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During more than two decades as a Utah Court of Appeals judge, James Z. Davis Jr. honed a reputation for hard work and a sharp legal mind, as well as a wry sense of humor.

Davis, who retired from the bench in November, died Saturday in Salt Lake City at age 72. His colleagues said the former jurist will be missed and praised him for his contributions to the justice system.

"He was able to distill a case down to its essence, to see where the real conflict between the parties was," Court of Appeals Judge Fred Voros said Tuesday.

In addition, Voros said, Davis had a "terrific work ethic" and was extremely well-prepared for court hearings.

And, he said, after the judges were through talking about a case, Davis would entertain them with funny stories.

"He had a droll sense of humor," Voros said. "Everyone liked him."

Appeals Court Judge Gregory Orme said the humor often was at Davis' own expense.

Orme also cited Davis' "impeccable" preparation, which included taking thorough notes as he read briefs and often roughing out a proposed opinion.

But even with all that preparation, Davis kept an open mind and liked the three-judge panels that hear cases to reach a unanimous decision if possible, Orme said.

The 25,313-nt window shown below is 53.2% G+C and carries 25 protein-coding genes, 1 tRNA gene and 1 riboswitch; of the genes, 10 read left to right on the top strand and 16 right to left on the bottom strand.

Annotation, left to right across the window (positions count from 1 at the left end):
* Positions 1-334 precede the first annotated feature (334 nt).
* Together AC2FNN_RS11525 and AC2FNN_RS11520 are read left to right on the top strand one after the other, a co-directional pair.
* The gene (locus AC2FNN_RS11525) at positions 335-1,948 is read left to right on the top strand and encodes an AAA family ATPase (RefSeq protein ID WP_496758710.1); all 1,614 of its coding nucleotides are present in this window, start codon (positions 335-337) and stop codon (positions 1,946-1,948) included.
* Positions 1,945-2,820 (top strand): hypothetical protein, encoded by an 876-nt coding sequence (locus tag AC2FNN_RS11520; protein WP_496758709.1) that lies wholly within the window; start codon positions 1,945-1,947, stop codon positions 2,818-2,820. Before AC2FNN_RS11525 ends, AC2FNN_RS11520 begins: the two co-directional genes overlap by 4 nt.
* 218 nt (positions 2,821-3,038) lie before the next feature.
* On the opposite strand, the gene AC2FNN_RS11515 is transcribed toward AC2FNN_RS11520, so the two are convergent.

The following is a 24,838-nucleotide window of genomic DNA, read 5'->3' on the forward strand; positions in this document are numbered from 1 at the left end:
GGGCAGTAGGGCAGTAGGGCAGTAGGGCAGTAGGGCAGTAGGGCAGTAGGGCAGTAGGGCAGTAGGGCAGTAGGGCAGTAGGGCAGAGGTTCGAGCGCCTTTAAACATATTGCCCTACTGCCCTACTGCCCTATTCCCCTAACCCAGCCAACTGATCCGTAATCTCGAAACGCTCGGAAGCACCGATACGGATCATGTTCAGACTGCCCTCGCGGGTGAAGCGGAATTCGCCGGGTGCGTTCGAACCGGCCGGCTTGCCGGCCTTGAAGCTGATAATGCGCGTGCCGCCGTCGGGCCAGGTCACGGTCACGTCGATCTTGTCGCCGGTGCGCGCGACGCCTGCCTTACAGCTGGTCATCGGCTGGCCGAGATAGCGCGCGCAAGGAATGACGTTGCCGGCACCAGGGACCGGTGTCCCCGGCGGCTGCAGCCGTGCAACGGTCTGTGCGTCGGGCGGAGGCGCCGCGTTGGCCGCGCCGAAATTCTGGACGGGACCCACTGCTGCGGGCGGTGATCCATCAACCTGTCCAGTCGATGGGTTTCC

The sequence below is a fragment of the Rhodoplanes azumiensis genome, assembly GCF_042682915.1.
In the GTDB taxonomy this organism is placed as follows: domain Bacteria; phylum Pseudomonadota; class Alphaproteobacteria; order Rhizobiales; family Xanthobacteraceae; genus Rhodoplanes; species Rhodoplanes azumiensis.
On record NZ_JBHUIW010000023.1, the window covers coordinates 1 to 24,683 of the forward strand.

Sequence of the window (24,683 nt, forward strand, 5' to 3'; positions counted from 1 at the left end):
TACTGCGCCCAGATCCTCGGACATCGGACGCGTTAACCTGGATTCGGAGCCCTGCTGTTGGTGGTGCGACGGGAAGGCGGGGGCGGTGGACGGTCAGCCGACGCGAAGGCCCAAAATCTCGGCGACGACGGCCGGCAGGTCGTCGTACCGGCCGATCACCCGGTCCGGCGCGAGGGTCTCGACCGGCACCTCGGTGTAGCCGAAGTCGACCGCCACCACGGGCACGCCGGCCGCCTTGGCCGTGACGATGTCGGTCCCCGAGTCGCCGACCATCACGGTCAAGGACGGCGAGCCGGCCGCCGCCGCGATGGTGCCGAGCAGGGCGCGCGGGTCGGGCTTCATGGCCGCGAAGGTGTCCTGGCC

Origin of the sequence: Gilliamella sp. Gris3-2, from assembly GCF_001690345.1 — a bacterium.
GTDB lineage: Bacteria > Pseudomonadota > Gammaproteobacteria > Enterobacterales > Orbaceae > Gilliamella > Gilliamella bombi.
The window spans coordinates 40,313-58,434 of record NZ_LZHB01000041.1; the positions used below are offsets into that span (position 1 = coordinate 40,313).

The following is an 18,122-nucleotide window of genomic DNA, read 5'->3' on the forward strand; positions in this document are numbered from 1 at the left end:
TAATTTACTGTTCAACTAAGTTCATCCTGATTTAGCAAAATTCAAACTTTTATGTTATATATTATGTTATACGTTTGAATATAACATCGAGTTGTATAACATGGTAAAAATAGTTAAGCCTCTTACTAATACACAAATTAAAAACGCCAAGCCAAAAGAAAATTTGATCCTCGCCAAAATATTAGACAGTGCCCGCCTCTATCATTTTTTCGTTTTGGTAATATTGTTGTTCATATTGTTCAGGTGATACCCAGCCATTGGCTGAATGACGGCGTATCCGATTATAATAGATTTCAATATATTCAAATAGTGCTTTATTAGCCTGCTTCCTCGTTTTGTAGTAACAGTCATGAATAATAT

"He really loved being a judge," Orme added.

Davis, who had a native intellect and curiosity about things, enjoyed his time on the bench, according to Paula Carr, his companion for more than 30 years.

"He absolutely loved [being a judge]," said Carr, who is the Ogden Justice Court administrator. "He loved his colleagues. He was truly a people person."

Davis was born Dec. 16, 1943, in Salt Lake City to James Z. and Blossom T. Davis. After earning a law degree from the S.J. Quinney School of Law at the University of Utah in 1968, he served in U.S. Army military intelligence for two years, including a tour as a combat intelligence officer in Vietnam.

His legal career included work in private practice and service as a deputy Weber County attorney and Weber County police legal adviser.

Davis was a partner at Thatcher, Glasmann & Davis and then a shareholder and director at Ray, Quinney & Nebeker. He was president of the Utah State Bar from 1991 to 1992 and served as Bar representative on the Utah Judicial Council.

Davis was appointed to the Utah Court of Appeals by Gov. Mike Leavitt in November 1993 and served two terms as presiding judge of the body. He also was selected by the appeals court on three occasions to serve as its representative on the Utah Judicial Council. He received the Lifetime Service Award from the Utah State Bar in 2014.

Davis is survived by his son, James Z. Davis III; daughter-in-law, Chrystal; granddaughter, Macey; Carr; and Carr's daughter, Annie.

According to his obituary, Davis had requested that no funeral be held, and a celebration of life will be scheduled at a later date. In lieu of flowers, donations to the Huntsman Cancer Institute or another charity are requested.

Twitter: @PamelaMansonSLC